Apr 8, 2013
comments powered by Disqus
Finalists Announced for the Prometheus Awards (Pro-Liberty!)
The Libertarian Futurist Society will present its Prometheus Awards ceremony Labor Day weekend at the World Science Fiction Convention. Winners for Best Novel and Best Classic Fiction (Hall of Fame) will be presented in San Antonio, Texas at LoneStarCon3, the 71st Annual World Science Fiction Convention to be held from August 29th through September 2, 2013. We are happy to announce the finalists for the Prometheus Best Novel award and for the Hall of Fame award.
The finalists in the Best Novel category of this year's Prometheus Award, for the best pro-freedom novel of 2013 are (in alphabetical order by author):
* Arctic Rising, by Tobias Buckell (TOR Books)
* The Unincorporated Future, by Dani and Eytan Kollin (TOR Books)
* Pirate Cinema by Cory Doctorow (TOR Books)
* Darkship Renegades, by Sarah Hoyt (Baen Books)
* Kill Decision, by Daniel Suarez (Dutton - Penguin)
The finalists for the Prometheus Hall of Fame award for Best Classic Fiction are:
* "Sam Hall", by Poul Anderson (a short story, published 1953 in Astounding)
* Falling Free, by Lois McMaster Bujold (a novel, published 1988)
* "'Repent, Harlequin!' Said the Ticktockman", by Harlan Ellison (a short story, published 1965 in Galaxy)
* Courtship Rite, by Donald M. Kingsbury (a novel, published 1982)
* "As Easy as A.B.C.", by Rudyard Kipling (a short story, published in London Magazine in 1912)
* Cryptonomicon, by Neal Stephenson (a novel, published 1999)
Arctic Rising by Tobias Buckell (TOR Books) is about a near future in which global warming has made the Arctic region livable and allowed an economic boom based on its nearly ice-free ocean. The treatment of the effects of global warming appears realistic, showing some of the benefits, and that even the negative effects are not the total disaster that supposed authorities are presently using to scare us into giving up freedom. While the protagonist works for the UN Polar Guard, which enforces what little law exists in this mostly ungoverned region, the novel depicts government organizations as either corrupt or completely ineffective. The story shows (a little too briefly) many ways to organize society on a voluntary basis. Buckell makes this potential pro-government authority setting into a very libertarian story.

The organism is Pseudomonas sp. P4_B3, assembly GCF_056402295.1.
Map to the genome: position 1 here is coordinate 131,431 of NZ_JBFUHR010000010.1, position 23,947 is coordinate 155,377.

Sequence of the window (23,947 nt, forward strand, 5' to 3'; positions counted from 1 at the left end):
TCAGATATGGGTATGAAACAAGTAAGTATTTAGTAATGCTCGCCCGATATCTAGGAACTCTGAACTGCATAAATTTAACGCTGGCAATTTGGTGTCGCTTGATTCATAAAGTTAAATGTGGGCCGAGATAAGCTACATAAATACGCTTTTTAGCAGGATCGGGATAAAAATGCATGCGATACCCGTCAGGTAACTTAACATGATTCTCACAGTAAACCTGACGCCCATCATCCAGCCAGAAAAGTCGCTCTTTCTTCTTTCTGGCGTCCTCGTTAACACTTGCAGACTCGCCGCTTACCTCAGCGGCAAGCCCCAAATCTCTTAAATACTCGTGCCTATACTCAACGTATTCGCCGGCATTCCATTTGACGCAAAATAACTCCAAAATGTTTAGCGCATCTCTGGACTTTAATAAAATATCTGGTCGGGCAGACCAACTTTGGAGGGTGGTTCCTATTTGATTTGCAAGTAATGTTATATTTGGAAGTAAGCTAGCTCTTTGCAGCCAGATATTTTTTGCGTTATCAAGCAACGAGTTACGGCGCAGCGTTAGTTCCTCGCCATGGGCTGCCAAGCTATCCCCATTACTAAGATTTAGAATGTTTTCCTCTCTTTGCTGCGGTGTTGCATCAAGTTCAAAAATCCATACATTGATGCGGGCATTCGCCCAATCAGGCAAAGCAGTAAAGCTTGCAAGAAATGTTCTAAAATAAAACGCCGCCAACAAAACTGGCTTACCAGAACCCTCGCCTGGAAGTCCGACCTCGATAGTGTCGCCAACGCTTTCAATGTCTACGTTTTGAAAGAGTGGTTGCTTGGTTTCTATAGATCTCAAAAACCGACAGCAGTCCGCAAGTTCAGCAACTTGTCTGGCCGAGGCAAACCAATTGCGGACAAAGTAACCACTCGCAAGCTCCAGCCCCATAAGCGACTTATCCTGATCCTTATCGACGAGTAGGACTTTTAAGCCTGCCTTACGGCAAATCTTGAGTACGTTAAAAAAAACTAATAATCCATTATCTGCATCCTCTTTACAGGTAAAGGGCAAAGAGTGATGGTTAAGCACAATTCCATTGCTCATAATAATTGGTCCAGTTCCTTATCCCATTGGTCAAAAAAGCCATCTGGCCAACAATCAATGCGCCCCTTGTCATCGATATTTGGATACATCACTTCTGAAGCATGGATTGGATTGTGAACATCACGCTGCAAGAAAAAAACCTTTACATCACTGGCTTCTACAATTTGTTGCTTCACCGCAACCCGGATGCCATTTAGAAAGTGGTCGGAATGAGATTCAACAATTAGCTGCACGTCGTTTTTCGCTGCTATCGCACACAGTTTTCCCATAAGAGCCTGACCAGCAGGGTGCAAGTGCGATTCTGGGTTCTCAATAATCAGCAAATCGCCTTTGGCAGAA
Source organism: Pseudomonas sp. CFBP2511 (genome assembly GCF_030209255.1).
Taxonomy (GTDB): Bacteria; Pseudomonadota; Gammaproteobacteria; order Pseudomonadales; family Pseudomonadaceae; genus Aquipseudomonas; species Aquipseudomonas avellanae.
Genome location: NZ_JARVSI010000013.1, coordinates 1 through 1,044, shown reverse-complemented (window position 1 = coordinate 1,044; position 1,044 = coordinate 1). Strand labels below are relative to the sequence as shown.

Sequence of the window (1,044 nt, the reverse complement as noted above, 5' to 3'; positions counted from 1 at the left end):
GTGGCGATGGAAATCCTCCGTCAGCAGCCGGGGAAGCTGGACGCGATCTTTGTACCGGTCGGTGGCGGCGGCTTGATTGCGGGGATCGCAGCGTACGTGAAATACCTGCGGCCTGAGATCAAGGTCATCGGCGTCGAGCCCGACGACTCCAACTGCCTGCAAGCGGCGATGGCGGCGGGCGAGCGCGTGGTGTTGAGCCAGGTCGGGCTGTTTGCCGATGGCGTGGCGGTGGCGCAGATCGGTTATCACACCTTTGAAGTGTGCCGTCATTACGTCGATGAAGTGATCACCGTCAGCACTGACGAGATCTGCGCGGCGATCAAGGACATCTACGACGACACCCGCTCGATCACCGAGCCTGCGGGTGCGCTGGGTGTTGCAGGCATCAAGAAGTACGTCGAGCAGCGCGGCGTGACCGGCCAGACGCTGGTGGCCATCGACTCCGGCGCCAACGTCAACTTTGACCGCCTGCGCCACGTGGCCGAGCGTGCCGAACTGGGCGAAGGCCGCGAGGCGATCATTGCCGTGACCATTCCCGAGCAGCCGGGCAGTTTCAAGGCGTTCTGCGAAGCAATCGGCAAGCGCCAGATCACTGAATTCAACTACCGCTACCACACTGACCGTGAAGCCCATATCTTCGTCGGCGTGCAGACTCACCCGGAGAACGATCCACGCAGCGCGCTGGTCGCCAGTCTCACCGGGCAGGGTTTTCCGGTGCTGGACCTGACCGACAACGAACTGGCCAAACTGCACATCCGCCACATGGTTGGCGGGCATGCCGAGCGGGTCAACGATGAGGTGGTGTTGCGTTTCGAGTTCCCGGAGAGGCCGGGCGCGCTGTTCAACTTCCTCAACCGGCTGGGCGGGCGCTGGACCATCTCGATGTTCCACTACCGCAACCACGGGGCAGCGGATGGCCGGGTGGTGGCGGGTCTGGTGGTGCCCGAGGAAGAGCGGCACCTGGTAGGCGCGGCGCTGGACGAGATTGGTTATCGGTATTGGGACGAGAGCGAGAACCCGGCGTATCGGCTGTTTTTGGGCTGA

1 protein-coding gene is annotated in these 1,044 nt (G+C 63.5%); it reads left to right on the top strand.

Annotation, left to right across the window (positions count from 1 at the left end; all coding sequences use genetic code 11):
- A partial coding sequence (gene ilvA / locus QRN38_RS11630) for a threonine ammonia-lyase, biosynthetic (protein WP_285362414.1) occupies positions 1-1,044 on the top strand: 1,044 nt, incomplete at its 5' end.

The Unincorporated Future by Dani and Eytan Kollin (TOR Books) covers a fateful fight for liberty and the tragic consequences of tyranny and war, with casualties on a staggering scale, marks the sobering conclusion of this suspenseful and intricate four-novel series about a solar-system-wide war between statist Earth and the more libertarian human traders (and A.I. intelligences) in the asteroid belt and outer planets.
Pirate Cinema by Cory Doctorow (TOR Books) educates the audience on current issues of copyright and government surveillance; advocates for a change in policies and attitudes toward transformative works; and explain ways in which the next generation can work around current obstacles and agitate for change. In a young adult novel that's unapologetically optimistic and political, Doctorow gives his characters, led by the young pirate filmmaker "Cecil B. DeVille," the opportunity to make a difference and fight back against entrenched interests and outdated forms of control. Audiences have been given a particular view of art and intellectual property day-in and day-out for many years from the government, and the media industry; in "Pirate Cinema", Doctorow spins an often charming and compelling story around a different perspective, and in doing so he offers a challenge to all lovers of personal expression and artistic freedom.
Darkship Renegades by Sarah Hoyt (Baen Books) is an enjoyable sequel to the fascinating story begun with "Darkship Thieves", involving a virtually government-free society, Eden, hidden among the asteroids from tyrannical Earth. When an unexpected problem erupts in the small community on Eden, a heroic foursome flees coercive forces on Eden to seek data on Earth that can reduce the power wielded by the cabal running Eden. Well-drawn, interesting characters and lots of clever action plotting keep the reader turning pages.